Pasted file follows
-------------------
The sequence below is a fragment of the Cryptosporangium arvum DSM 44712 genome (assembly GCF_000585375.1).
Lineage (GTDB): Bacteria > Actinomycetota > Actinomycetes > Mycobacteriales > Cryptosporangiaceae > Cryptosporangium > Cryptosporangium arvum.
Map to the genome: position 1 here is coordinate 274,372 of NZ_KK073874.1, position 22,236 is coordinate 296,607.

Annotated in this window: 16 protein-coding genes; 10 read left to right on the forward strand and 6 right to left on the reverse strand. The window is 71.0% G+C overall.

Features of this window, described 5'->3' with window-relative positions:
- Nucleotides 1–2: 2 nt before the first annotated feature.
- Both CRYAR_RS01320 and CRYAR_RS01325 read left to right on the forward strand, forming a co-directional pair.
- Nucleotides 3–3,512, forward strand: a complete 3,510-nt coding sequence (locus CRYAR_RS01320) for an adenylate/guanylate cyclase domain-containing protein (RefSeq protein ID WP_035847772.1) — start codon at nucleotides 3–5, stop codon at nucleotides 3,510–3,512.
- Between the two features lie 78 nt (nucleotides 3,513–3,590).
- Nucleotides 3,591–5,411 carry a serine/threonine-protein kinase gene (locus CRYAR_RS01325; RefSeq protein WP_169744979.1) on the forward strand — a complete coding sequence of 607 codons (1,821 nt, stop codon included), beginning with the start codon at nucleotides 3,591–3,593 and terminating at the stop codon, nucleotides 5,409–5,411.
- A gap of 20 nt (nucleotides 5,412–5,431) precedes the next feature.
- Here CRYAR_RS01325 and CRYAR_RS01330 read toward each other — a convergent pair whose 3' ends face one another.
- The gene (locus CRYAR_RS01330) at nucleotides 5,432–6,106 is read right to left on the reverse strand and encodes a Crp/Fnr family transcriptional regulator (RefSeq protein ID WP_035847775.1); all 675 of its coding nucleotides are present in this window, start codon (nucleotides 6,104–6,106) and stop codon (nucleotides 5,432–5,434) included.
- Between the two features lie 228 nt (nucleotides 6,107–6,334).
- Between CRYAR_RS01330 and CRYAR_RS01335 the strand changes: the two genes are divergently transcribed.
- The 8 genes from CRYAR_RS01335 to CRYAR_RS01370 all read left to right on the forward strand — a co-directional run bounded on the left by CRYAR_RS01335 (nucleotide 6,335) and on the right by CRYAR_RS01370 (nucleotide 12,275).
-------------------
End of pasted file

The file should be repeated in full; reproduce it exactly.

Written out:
The sequence below is a fragment of the Cryptosporangium arvum DSM 44712 genome (assembly GCF_000585375.1).
Lineage (GTDB): Bacteria > Actinomycetota > Actinomycetes > Mycobacteriales > Cryptosporangiaceae > Cryptosporangium > Cryptosporangium arvum.
Map to the genome: position 1 here is coordinate 274,372 of NZ_KK073874.1, position 22,236 is coordinate 296,607.

Annotated in this window: 16 protein-coding genes; 10 read left to right on the forward strand and 6 right to left on the reverse strand. The window is 71.0% G+C overall.

Features of this window, described 5'->3' with window-relative positions:
- Nucleotides 1–2: 2 nt before the first annotated feature.
- Both CRYAR_RS01320 and CRYAR_RS01325 read left to right on the forward strand, forming a co-directional pair.
- Nucleotides 3–3,512, forward strand: a complete 3,510-nt coding sequence (locus CRYAR_RS01320) for an adenylate/guanylate cyclase domain-containing protein (RefSeq protein ID WP_035847772.1) — start codon at nucleotides 3–5, stop codon at nucleotides 3,510–3,512.
- Between the two features lie 78 nt (nucleotides 3,513–3,590).
- Nucleotides 3,591–5,411 carry a serine/threonine-protein kinase gene (locus CRYAR_RS01325; RefSeq protein WP_169744979.1) on the forward strand — a complete coding sequence of 607 codons (1,821 nt, stop codon included), beginning with the start codon at nucleotides 3,591–3,593 and terminating at the stop codon, nucleotides 5,409–5,411.
- A gap of 20 nt (nucleotides 5,412–5,431) precedes the next feature.
- Here CRYAR_RS01325 and CRYAR_RS01330 read toward each other — a convergent pair whose 3' ends face one another.
- The gene (locus CRYAR_RS01330) at nucleotides 5,432–6,106 is read right to left on the reverse strand and encodes a Crp/Fnr family transcriptional regulator (RefSeq protein ID WP_035847775.1); all 675 of its coding nucleotides are present in this window, start codon (nucleotides 6,104–6,106) and stop codon (nucleotides 5,432–5,434) included.
- Between the two features lie 228 nt (nucleotides 6,107–6,334).
- Between CRYAR_RS01330 and CRYAR_RS01335 the strand changes: the two genes are divergently transcribed.
- The 8 genes from CRYAR_RS01335 to CRYAR_RS01370 all read left to right on the forward strand — a co-directional run bounded on the left by CRYAR_RS01335 (nucleotide 6,335) and on the right by CRYAR_RS01370 (nucleotide 12,275).